In the closing seconds of the Seattle Seahawks’ 26-20 overtime win over the Denver Broncos on Sunday, Peyton Manning stood alone on the sideline. His hands were on his hips, as the chances to fasten his helmet’s chin-strap to orchestrate a game-winning drive slipped away as the Seahawks marched 80 yards on 13 plays.
Marshawn Lynch’s 6-yard touchdown run capped overtime’s only series, and left Manning and the offense stranded on the sideline after converting points in two of the final three possessions in Seahawks’ territory to force overtime.
“It proved to be too little, too late,” Manning said.
Indeed, it was.
A series earlier, Manning did all he could, marching the offense 80 yards in 41 seconds to find Jacob Tamme for a 12-yard touchdown reception, and Demaryius Thomas on the conversion to force overtime Sunday at 20-20 after the Broncos trailed by as many as 14 points (17-3). That came after Chris Harris’ interception of Russell Wilson to set up a five-play, 19-yard drive to cut the deficit to 17-12.
But in-between was a failed opportunity with 2:12 remaining when Kam Chancellor picked off a pass intended for Wes Welker on third-and-11 from the 24, a failed drive that Manning called “disappointing.”
“We had the chance to take the lead,” said Manning, who completed 31 of 49 passes for 303 yards, “which would’ve put us in the position to win the game.”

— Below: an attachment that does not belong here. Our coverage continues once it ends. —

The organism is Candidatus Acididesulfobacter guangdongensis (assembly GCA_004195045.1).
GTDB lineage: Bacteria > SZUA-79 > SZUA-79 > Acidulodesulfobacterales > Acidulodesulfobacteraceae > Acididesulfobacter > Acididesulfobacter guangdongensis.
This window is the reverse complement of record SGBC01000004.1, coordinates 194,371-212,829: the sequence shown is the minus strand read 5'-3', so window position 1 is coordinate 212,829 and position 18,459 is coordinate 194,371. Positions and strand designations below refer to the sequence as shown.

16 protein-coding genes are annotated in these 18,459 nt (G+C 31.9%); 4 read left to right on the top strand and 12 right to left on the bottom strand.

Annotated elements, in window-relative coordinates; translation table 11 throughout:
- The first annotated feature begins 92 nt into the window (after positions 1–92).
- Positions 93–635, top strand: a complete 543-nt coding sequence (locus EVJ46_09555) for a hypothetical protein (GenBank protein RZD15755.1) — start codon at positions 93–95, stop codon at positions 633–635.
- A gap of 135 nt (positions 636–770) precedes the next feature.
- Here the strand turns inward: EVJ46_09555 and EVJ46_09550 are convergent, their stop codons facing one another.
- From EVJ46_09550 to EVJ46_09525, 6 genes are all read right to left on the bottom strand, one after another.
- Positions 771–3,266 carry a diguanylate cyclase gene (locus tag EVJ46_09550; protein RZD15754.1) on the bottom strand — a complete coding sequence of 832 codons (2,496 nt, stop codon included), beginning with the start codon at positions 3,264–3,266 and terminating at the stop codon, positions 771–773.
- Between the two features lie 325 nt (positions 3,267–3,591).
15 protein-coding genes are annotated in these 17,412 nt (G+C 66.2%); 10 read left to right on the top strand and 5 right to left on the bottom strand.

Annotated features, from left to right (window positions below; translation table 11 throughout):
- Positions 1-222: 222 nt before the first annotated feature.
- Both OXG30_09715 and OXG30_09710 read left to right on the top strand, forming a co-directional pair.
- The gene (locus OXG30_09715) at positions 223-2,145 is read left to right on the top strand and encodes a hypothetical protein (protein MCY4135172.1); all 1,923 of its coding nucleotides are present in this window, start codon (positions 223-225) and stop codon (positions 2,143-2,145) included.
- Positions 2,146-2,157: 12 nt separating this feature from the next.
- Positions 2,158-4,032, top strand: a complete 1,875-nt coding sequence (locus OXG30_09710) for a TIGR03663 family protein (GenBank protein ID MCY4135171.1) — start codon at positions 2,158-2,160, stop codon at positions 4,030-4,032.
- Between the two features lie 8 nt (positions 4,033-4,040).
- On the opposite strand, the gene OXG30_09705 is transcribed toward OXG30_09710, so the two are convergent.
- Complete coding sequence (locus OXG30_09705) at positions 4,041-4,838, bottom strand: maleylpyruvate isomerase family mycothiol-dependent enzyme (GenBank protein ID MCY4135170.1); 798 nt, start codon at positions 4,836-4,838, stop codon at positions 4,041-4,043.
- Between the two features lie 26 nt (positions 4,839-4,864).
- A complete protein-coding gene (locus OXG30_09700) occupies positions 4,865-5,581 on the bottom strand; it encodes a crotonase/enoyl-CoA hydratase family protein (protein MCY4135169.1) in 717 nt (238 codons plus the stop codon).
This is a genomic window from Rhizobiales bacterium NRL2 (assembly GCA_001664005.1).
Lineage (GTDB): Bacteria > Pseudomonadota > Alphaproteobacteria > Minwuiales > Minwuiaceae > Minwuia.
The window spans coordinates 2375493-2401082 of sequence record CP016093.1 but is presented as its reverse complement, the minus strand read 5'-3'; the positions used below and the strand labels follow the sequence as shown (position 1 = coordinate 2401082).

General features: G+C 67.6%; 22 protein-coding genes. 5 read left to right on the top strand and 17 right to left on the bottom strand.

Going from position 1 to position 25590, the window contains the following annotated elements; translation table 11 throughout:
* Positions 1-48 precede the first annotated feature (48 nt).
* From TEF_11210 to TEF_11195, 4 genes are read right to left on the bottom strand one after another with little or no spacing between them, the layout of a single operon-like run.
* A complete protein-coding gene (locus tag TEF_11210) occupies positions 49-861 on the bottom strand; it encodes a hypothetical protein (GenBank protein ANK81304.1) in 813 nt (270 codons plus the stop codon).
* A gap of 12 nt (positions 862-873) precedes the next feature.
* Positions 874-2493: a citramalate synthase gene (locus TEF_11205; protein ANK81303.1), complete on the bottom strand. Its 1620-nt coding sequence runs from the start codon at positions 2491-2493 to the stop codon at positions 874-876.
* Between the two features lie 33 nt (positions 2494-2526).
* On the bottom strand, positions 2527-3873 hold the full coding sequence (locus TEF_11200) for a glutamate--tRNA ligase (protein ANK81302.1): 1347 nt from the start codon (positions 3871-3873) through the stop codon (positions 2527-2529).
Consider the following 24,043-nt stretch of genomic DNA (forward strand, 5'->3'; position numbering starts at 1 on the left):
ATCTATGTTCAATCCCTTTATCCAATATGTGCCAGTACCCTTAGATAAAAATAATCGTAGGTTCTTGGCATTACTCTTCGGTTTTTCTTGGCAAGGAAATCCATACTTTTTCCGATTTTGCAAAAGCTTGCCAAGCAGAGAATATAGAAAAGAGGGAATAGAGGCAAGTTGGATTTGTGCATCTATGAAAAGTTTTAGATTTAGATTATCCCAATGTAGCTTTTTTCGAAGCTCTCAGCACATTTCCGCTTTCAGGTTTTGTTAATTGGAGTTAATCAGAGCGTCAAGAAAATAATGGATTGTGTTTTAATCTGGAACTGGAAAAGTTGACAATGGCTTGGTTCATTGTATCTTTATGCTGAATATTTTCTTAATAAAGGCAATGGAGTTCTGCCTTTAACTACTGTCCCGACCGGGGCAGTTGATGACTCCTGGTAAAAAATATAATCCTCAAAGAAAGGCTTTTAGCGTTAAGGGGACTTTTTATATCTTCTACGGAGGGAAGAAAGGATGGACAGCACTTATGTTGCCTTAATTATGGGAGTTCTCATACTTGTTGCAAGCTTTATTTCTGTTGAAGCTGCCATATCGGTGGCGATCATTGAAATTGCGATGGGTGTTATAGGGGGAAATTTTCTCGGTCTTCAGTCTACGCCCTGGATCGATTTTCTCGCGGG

The final three drives were nothing like what happened through the first three quarters, where they mustered three points and had almost as many run plays (14) as total completions (18). Counting February’s Super Bowl XLVIII and the first three quarters Sunday, Denver had just 11 points on Seattle’s defense.
In his season debut after missing the first two weeks of the season while suspended for violating the league’s drug policy (a suspension that was cut short following the league and players’ association new policy agreement), Welker made an impact during the final three scoring drives. Targeted nine times by Manning, he finished with 60 yards on six receptions.
Cornerback Marcus Burley’s big test was facing Welker. The Seahawks went to their nickel defense much of the time when Welker was in (47 total snaps), but even so, Denver opted for its ground game on third-down situations, particularly after tight end Virgil Green left with a concussion in the second quarter.
“... It limited some of the things we wanted to do (with formations), and I thought we became one-dimensional because of his injury,” Manning said. “That is not what you want to do with these guys (the Seahawks) — you want to be balanced and give them different personnel groupings.”